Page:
Millions of people might eventually be spared the embarrassment and extreme isolation caused by wetting themselves, thanks to new research.
People living in Balkan farming villages along the Danube River have long suffered from a unique type of kidney disease known as Balkan endemic nephropathy. Recently, scientists linked the disorder to compounds from a local weed that could be taken up into food crops from the soil. Now, researchers reporting in ACS' journal Environmental Science & Technology have discovered that contaminated groundwater could be another important source of human exposure.
About 10% of patients who come to complex care hospitals may have low levels of folate and other indicators of malnutrition, investigators say.
A pre-specified secondary analysis of a double-blind placebo-controlled randomized trial found that low-dose methotrexate (LD-MTX) was associated with a small to modest increase in the risk for some adverse events, including skin cancer and gastrointestinal, infectious, pulmonary, and hematologic effects in patients at risk for heart disease. The risk for kidney-related side-effects was decreased. The findings are published in Annals of Internal Medicine.
Rates of people needing dialysis have increased more than 40% since 1990, but access to this life-saving treatment is still markedly inequitable, according to a new scientific study.
In a new Cleveland Clinic-led study published in JAMA Oncology, researchers show that a testosterone-related genetic variant -- HSD3B1(1245C) -- is associated with more aggressive disease and shorter survival in men with metastatic prostate cancer.
In salt-sensitive hypertension, immune cells gather in the kidneys and shoot out free radicals, heightening blood pressure and damaging this pair of vital organs, scientists report.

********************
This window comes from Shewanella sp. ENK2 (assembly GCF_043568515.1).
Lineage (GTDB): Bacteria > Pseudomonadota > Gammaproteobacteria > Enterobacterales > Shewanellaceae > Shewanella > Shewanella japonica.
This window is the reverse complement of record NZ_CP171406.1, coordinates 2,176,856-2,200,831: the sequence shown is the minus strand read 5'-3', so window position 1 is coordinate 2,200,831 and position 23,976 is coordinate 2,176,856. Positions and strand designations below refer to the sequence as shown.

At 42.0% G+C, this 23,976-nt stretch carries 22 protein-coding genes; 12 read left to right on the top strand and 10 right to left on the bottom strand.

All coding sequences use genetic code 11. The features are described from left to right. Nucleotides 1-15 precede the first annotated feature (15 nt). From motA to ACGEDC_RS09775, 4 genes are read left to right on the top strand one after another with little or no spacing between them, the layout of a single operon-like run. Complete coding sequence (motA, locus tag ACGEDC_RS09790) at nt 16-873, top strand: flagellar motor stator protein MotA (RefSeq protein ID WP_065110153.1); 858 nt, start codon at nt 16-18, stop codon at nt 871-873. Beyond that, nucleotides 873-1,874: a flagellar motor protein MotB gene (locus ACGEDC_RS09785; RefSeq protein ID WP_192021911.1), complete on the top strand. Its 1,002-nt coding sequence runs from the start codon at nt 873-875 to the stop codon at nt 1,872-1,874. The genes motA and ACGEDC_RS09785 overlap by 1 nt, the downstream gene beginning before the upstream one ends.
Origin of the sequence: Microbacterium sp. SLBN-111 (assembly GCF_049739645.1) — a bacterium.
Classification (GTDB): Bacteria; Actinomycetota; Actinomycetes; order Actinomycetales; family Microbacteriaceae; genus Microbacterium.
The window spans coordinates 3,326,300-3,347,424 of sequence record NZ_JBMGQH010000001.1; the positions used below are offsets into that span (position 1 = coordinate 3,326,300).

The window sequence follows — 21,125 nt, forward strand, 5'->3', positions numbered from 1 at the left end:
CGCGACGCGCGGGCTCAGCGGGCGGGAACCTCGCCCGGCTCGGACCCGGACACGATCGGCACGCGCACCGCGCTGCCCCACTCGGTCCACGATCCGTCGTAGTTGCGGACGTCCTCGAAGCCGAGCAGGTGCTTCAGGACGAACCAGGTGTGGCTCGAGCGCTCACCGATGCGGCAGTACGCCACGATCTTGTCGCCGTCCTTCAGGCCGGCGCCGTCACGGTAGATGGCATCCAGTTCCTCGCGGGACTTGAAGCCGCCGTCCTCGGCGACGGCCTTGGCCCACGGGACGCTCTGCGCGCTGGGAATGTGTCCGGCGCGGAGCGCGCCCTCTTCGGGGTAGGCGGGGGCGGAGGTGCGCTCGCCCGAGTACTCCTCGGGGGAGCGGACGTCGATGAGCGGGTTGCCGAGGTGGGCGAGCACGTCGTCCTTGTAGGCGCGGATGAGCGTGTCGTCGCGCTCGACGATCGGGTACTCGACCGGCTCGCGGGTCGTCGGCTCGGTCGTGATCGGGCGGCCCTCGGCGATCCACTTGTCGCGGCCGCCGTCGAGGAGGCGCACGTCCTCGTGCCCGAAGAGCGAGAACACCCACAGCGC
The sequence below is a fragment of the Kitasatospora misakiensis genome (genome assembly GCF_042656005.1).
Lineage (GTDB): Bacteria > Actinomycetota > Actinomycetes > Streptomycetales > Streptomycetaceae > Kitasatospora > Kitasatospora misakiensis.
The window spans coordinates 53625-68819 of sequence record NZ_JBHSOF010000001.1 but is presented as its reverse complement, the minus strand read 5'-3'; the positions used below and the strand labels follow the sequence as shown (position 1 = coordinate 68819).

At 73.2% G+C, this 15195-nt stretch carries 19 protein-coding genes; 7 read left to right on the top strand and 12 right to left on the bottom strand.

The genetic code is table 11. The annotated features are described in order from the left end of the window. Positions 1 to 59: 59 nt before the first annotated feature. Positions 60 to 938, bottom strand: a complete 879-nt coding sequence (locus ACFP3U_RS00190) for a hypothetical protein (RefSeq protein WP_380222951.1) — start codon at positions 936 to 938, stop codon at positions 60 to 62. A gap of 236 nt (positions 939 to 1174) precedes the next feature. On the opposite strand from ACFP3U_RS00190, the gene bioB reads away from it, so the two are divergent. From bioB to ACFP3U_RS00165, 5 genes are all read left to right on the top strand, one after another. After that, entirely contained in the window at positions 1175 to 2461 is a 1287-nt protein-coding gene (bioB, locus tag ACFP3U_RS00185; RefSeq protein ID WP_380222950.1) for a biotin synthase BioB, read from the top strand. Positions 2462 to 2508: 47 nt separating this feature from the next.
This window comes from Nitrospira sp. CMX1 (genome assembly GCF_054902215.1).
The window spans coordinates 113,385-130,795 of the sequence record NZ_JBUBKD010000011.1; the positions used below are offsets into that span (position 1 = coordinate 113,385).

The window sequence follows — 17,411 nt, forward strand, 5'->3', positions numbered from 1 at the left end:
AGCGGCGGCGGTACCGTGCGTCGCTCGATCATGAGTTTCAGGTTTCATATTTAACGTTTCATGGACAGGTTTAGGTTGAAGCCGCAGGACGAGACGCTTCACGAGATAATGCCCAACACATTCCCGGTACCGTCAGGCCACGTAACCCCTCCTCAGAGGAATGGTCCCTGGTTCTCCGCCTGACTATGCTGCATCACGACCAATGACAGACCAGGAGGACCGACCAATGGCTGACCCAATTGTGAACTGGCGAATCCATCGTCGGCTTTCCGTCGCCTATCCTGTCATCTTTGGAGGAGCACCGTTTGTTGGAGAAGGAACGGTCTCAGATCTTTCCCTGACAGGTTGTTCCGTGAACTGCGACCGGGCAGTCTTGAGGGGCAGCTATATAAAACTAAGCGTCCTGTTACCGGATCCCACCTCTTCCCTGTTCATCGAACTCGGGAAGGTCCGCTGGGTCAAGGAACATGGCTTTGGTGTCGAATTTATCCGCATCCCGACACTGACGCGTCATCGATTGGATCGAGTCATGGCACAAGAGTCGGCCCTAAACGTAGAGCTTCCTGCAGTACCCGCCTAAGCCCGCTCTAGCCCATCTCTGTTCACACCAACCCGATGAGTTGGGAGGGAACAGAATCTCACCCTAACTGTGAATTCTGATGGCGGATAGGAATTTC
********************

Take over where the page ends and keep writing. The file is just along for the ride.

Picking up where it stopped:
People with chronic kidney disease have a higher risk for heart disease and heart-disease death. Now, for the first time in humans, researchers have identified a pathological change that appears to link kidney disease to progressive heart disease. This offers a potential treatment target, which could have wide benefit because 14 percent of the US adult population has chronic kidney disease.
Chronic kidney disease and heart failure are closely associated in a phenomenon known as 'cardiorenal syndrome.' Here, a University of Tsukuba research team found elevated levels of histamine in a mouse model of cardiorenal damage, and showed that enhancement of the effects of histamine could alleviate both heart and kidney damage in these mice. These results provide a potential strategy for treatment of cardiorenal syndrome.
Blood tests could replace menstrual periods as a gauge for when a women is nearing menopause, according to new research published in the Endocrine Society's Journal of Clinical Endocrinology & Metabolism.